Sunday, 12 February 2012


MPR090 Creativity & Knowledge 2

A Brief Review of – Dean & Smiths (2009) ‘Introduction: Practice-led-Research, Research-led-Practice – Towards the Iteractive Cyclic Web’.

Smith and Dean’s writing here firstly explains that they intend to convey the importance of creative practices in the University environment in regards to research practices.

Over the past 20 years the notion that the creative arts are now an accepted academic endeavour with Higher Education has been growing rapidly also illuminating that these practices bring a great opportunity for ground breaking research.

This Practice-led-Research or Research-led-Practice is proving to alter the way we practically and conceptually engage with creative topics and is essentially reshaping the Higher education system showing us that there is in fact a scientific nature to the way we make and think about the arts.

 Bi-Directional Focus
Dean and Smith describe this relationship as a bi-directional focus where both of these seemingly binary elements are in direct support of each other. This gives the potential for discovering a multitude of directions in academic research as well as making a positive impact over creative practice; hence why they do not specify inclination over the two phrases. It is this interwoven relationship of two contrasting process that they describe as an iteractive cyclic web.

Dean & Smith’s intention was to analyse this relationship in its current and past state discussing issues arising over different art disciplines in context with the political structure of the ever changing higher education institution that is the basis and authority for this research’s existence. This inspired their attempt to answer the broader question of what knowledge is in terms of how we understand creative process.


The notion of practice-led-research has many different terminologies as it encumbers values from different ends of the spectrum of academic although all these terminologies are defined as the same point
‘the way in which practice can result in research insights, such as those that arise out of making a creative work and/or in the documentation and theorisation of that work.’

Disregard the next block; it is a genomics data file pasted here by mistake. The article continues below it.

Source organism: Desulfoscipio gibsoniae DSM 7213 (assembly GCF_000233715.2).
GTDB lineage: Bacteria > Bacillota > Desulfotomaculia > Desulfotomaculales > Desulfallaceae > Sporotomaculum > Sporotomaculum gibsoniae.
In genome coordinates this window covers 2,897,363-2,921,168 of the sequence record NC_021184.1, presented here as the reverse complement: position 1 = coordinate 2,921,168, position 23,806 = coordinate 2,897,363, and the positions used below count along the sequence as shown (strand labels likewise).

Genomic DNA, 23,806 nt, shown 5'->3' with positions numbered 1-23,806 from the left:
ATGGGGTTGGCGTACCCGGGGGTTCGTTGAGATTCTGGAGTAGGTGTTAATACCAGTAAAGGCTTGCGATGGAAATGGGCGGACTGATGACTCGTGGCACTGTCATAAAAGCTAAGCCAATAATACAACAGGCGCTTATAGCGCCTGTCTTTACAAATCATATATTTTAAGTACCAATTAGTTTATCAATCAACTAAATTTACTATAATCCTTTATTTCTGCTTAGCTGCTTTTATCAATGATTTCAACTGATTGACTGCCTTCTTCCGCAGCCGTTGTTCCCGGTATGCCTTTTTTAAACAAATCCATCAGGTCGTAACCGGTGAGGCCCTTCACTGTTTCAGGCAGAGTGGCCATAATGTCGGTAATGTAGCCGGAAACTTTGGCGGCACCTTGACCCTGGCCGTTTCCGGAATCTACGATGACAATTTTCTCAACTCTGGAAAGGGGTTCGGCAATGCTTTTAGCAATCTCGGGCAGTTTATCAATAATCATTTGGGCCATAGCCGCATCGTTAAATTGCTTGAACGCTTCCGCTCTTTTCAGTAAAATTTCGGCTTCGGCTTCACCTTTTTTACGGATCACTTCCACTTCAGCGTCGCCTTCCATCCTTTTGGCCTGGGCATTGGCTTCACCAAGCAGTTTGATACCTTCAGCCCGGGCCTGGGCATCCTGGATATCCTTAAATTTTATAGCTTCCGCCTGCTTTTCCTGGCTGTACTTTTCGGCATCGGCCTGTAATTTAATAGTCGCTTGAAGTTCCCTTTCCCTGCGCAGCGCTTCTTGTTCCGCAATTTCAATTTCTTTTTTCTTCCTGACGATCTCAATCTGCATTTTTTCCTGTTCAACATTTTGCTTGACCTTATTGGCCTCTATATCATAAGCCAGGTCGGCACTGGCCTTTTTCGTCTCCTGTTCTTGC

Smith & Dean (2009) p. 2

Dean & Smith want us to realise that academic writing can lead to creative functions and that the conceptual knowledge that exists in our making is already out there we just have not analysed it in a conscious manner yet.

The previous traditions of higher education gave great preference to work in the fields of humanities, theory, criticism and history over any kind of creative based subject, even English literature something as intrinsically founded in our culture. Some 30 years later and we find that creative practitioners have coin this phrases encouraging the system to acknowledge the insights derived from practices as bases for research regarded as highly as other research methods.
The Conundrum

Although, one might encounter immediate problems when engaging with the idea of research in this way as its meaning is founded in the definition of knowledge. Academia for many years had implicit definitions about the nature knowledge; that it is tangible and a solely conscious activity; it is transferable through language or communication and is congruent with that of its origin. Some find the notion of knowledge or meaning being conveyed through artistic practice to be a problematic idea.

Conventional knowledge in academic appreciation is recognised as either verbal or numerical standards whereas most of art especially music which is purely sonic and although conveys some tangible values, emotions and associations it cannot convey it’s phenomenological worth as a mathematical accuracy even though we cannot deny that knowledge is used to create and perform it.

The concept of knowledge is unstable when regarded in terms of a post modernistic perspective; it essentially denies knowledge as absolute truth and undermines the authority of scientific fact.

In consideration of this, research is a process that constitutes primary knowledge that can be observed in many different lights, and as we analyse this we can see how different interpretations overlap making it ambiguous whether there is a particular way of viewing. These observations result in varying levels of stability and precision and when correlated with traditional quantitative and qualitative conceptual models this works to greater affect.

Dean & Smith then go on to explain a bit about differences in qualitative research; a reflexive approach keeping the researcher fairly close to the material and participants, an example of this being anthropology and quantitative research which mathematically treats the material and participants under particular conditions. Both have their strengths and weakness for gathering information and are two of many different approaches.

Although the relationship that links these approaches to practice-led-research is a complex they are tools to keep us better informed as practitioners to innovative processes and how we might document this in academic theory. Despite its complexities practice-led-research is a highly informed and unique way of conducting research.

Both I and Liam Walsh are currently working at York St John University alongside Dr. Liz Mellor as research assistants in a continuation of very exiting research into Music Composition as a cognitive creative process and its support of Music Education. The project is called iCompose and has strong ties to the Paynter Project; an outreaching appreciation for innovative and effective methods in Music Education.
Link to The Paynter Project Website:

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